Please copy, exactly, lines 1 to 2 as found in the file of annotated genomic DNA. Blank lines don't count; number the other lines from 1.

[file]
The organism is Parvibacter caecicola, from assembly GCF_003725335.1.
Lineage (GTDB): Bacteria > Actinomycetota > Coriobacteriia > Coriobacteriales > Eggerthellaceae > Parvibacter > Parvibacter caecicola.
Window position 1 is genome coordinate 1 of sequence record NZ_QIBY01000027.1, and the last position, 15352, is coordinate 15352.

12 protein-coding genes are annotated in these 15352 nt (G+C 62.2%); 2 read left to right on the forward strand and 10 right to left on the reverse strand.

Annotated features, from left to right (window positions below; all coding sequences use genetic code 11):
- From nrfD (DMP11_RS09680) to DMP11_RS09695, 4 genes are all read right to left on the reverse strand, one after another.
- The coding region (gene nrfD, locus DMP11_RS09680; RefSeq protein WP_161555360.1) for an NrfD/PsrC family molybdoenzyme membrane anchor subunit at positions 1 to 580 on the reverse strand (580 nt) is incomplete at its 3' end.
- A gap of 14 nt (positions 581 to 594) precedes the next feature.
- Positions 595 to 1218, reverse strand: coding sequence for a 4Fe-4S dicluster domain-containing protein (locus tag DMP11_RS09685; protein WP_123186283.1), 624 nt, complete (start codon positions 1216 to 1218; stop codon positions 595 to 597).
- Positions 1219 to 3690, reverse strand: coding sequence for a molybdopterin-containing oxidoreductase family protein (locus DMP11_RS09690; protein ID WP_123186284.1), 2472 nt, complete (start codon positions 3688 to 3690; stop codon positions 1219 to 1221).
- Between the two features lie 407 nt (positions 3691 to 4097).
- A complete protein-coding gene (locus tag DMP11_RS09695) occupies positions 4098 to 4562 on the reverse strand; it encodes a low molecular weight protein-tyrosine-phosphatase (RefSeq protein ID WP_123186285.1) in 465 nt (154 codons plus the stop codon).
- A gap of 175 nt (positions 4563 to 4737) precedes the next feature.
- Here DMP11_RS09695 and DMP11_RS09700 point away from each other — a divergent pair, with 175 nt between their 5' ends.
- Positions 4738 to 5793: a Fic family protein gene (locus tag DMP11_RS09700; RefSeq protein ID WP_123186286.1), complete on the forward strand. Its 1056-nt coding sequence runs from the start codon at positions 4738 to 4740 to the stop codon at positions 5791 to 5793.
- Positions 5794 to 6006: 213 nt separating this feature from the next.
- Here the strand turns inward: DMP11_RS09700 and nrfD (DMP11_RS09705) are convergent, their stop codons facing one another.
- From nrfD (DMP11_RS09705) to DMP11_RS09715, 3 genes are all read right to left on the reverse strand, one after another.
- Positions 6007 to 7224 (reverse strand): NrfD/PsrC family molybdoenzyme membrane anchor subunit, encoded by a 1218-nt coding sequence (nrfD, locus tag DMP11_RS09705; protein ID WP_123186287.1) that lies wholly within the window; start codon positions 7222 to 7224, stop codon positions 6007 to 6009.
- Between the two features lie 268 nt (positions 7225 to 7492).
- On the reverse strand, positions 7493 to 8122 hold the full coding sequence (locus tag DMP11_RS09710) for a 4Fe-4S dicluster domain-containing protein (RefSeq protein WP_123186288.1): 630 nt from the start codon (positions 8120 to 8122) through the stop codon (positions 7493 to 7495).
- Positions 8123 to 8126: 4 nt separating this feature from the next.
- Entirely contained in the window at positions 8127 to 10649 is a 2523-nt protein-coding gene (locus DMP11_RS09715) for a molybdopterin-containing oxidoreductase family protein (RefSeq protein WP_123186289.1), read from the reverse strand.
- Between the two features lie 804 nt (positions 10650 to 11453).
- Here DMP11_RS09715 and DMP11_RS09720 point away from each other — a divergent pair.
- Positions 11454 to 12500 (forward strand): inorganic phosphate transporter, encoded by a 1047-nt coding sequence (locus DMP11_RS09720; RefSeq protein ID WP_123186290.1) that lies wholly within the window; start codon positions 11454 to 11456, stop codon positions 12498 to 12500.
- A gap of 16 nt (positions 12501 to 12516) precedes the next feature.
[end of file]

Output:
The organism is Parvibacter caecicola, from assembly GCF_003725335.1.
Lineage (GTDB): Bacteria > Actinomycetota > Coriobacteriia > Coriobacteriales > Eggerthellaceae > Parvibacter > Parvibacter caecicola.